What is strabismus?

Strabismus is the medical word for a misalignment of the eyes. One eye may turn inwards, outwards, or more rarely upwards or downwards, while the other eye looks straight. The turn can alternate between the eyes. The eye turn can be noticeable all the time or it can be intermittent, where sometimes the eyes are straight and sometimes the eyes cross or drift.

What are the treatments for strabismus?

The treatment for strabismus depends on the type of eye turn and the overall eye health.  The first step is to evaluate whether the vision in each eye is equal and normal, whether glasses are required, and whether the eye anatomy and health is normal.

Children with strabismus are at risk of developing a lazy eye, amblyopia, and sometimes they may have to wear an eye patch for a few hours every day to help strengthen the weaker eye. 

Eye surgery for strabismus may be required to straighten the eyes and can be performed in children and adults.  If done at a very young age, then strabismus surgery can also help in the development of 3D vision (stereoacuity). 

What is involved in strabismus surgery?

Strabismus surgery is a common and safe day procedure performed under general anaesthetic in children and adults. Your ophthalmologist will measure the angle of strabismus several times before surgery to confirm how much surgery to perform on the muscles of the eye.

Extraocular muscles insert on the surface of the eye. They are weakened (recess) or tightened (resect) in strabismus surgery to straighten the eyes

During the surgery, the loose covering to the white of the eye, the conjunctiva, is opened and the muscle is then secured with a stitch (suture) and repositioned at a new location based on the measured amount of strabismus. The eye muscles are weakened or tightened by moving the muscles on the surface of the eye and the eye remains in the socket during the surgery. Strabismus surgery takes about 1 hour and is an elective day procedure.

The lateral rectus muscle is exposed with muscle hooks during strabismus surgery

What are the risks of strabismus surgery?

An important risk during strabismus surgery is the need for general anesthetic.   If the patient has underlying medical issues, they may require a preoperative anesthesia consultation to ensure that it is safe to proceed with the general anesthetic.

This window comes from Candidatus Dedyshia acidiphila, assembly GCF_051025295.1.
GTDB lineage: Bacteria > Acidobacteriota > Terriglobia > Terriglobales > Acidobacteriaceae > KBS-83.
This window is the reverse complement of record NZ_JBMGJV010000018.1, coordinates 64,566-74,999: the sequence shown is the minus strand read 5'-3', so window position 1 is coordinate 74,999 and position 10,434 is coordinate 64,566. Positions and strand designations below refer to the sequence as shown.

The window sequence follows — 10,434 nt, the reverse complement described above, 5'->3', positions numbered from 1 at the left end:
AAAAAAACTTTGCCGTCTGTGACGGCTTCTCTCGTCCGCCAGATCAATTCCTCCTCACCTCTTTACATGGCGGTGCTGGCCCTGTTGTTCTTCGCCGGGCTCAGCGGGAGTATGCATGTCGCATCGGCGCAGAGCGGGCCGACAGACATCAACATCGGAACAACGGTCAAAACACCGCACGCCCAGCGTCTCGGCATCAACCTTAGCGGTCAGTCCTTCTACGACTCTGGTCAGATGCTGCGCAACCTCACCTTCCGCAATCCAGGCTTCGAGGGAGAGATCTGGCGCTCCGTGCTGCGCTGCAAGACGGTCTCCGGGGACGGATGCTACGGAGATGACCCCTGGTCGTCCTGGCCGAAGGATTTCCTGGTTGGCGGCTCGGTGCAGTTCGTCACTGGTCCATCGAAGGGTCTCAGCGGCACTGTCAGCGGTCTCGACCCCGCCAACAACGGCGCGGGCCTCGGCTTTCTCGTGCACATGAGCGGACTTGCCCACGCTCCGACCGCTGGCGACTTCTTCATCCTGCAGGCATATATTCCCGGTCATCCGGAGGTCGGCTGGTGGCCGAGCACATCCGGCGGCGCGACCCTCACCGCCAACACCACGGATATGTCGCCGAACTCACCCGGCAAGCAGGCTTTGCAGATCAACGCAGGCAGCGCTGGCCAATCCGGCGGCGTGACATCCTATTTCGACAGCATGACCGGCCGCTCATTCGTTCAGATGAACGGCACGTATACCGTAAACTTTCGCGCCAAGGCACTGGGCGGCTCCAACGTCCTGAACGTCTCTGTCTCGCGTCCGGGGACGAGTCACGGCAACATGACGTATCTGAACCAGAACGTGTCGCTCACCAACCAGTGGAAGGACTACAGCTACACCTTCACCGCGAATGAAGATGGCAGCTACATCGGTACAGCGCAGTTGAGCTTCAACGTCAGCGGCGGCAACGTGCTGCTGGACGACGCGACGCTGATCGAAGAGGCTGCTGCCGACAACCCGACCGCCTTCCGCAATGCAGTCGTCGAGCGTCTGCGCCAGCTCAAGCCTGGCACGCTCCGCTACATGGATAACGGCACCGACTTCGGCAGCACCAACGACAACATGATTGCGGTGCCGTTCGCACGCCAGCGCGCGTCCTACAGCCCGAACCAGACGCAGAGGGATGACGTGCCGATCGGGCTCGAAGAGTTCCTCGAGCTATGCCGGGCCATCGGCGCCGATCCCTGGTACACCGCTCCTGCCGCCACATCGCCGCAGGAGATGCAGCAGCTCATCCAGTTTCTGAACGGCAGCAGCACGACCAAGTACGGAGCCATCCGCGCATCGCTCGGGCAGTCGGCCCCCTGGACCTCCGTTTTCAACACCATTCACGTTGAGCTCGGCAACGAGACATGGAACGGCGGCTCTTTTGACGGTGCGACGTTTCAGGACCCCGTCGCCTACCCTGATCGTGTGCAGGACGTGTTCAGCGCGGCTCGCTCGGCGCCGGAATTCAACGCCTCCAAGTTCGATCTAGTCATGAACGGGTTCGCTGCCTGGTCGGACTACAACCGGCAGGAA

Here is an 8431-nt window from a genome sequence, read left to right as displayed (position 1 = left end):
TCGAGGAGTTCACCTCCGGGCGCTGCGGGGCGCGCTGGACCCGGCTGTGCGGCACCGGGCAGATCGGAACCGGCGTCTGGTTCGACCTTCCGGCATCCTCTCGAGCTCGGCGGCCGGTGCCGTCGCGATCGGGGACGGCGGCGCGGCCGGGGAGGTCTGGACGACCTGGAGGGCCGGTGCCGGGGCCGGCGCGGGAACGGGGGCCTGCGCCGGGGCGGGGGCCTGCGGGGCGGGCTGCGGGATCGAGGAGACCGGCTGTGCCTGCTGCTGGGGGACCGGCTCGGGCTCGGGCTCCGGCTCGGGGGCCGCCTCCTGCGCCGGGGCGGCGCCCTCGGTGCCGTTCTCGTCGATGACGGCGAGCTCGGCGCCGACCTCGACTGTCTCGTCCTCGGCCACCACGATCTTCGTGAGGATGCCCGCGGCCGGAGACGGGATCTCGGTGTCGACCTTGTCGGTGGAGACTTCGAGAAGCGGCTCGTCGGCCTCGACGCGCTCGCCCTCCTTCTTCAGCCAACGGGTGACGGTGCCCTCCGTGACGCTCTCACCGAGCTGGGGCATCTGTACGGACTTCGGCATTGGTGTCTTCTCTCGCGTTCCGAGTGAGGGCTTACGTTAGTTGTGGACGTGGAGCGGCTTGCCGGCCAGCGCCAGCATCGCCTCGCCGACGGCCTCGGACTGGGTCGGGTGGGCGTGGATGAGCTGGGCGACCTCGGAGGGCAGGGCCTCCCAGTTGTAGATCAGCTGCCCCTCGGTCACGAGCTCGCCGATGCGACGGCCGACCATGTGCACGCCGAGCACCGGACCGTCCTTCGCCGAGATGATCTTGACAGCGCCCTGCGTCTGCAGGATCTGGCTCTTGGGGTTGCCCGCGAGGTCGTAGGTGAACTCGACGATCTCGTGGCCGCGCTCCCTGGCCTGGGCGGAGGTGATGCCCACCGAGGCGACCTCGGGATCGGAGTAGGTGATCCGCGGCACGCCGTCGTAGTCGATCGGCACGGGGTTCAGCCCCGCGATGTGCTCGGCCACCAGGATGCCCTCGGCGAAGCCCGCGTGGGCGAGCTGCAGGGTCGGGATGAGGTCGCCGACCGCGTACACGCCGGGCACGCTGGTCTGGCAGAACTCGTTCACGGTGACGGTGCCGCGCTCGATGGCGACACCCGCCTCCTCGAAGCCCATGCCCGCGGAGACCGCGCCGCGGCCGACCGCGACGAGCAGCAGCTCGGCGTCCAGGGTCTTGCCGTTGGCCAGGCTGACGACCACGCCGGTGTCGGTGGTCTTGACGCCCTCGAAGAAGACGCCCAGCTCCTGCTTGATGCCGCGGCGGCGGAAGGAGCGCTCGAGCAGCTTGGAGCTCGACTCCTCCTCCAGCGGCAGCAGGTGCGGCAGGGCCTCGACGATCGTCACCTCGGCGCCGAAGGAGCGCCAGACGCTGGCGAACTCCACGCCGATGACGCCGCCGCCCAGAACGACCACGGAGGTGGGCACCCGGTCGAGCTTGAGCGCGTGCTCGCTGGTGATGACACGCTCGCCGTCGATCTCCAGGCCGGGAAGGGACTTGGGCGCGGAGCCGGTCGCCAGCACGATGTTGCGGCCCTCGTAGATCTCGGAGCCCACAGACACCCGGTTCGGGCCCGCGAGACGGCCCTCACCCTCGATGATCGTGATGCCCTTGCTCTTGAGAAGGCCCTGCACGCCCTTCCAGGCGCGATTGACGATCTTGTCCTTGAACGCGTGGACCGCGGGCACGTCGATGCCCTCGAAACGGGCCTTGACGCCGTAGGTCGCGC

We do not fully understand why some children develop strabismus and surgery doesn’t cure the underlying reason for the strabismus, which involves the complex communication pathways between the eyes, the eye muscles, and the brain.   For this reason, it can be difficult to predict the exact position of the eyes after surgery and in up to 20% of cases, a second strabismus surgery may be required.

Strabismus surgery takes place on the surface of the eye making risk to vision or any serious complication extremely rare.  Rare but serious complications may include bleeding, infection, scleral perforation, slipped muscle, and retinal detachment. The risk of vision loss after strabismus surgery is less than 1 in 100,000.

Strabismus surgery under general anaesthetic takes place at Grand River Hospital in Kitchener, Ontario

What can I expect after strabismus surgery?

On the day of the surgery the patient may feel nauseous from the anaesthetic and it is normal for the eyes to be sore and irritated.  In the recovery room, the nurses will apply cool water compresses (two clean facecloths in a bowl of iced water) that can be placed over closed eyelids to reduce swelling.  This can be continued at home in the first 24 hours.  Your eye surgeon may prescribe drops to take after surgery to help with the healing process.

It is normal for the eyes to be a bit blurry, sore, scratchy or itchy in the weeks after surgery and this will slowly improve.  It is also normal to have double vision for a few weeks as the eye muscles heal. Most children feel much better by about 3 days after the surgery.

Patients can resume normal activities after surgery but it is best to avoid aggressive eye rubbing or activities at risk of direct trauma to the face (martial arts, contact sports).  Do not put your face in a swimming pool or hot tub for a few weeks.

Patients should take acetaminophen and/or ibuprofen to treat pain for at least 48-72 hours after surgery, and should plan to have 1 week off of school or work. 

The redness and swelling on the white of the eyes will last for several weeks, and sometimes a few months.  This will slowly resolve and is not concerning.  Patients may have a mild permanent discolouration/scaring on the white of the eyes in the area of the surgery.

Your eye surgeon will see you in the weeks after surgery to assess for healing and will see you a few months after surgery to look at your eye position. It can take 6 weeks for the eye position to settle after the surgery.

Cataract surgery wait times

Wait times for cataract surgery are updated quarterly, with wait 1 representing how long it takes to get in to see the surgeon in the office, and wait 2, how long it takes after that to get in for surgery.
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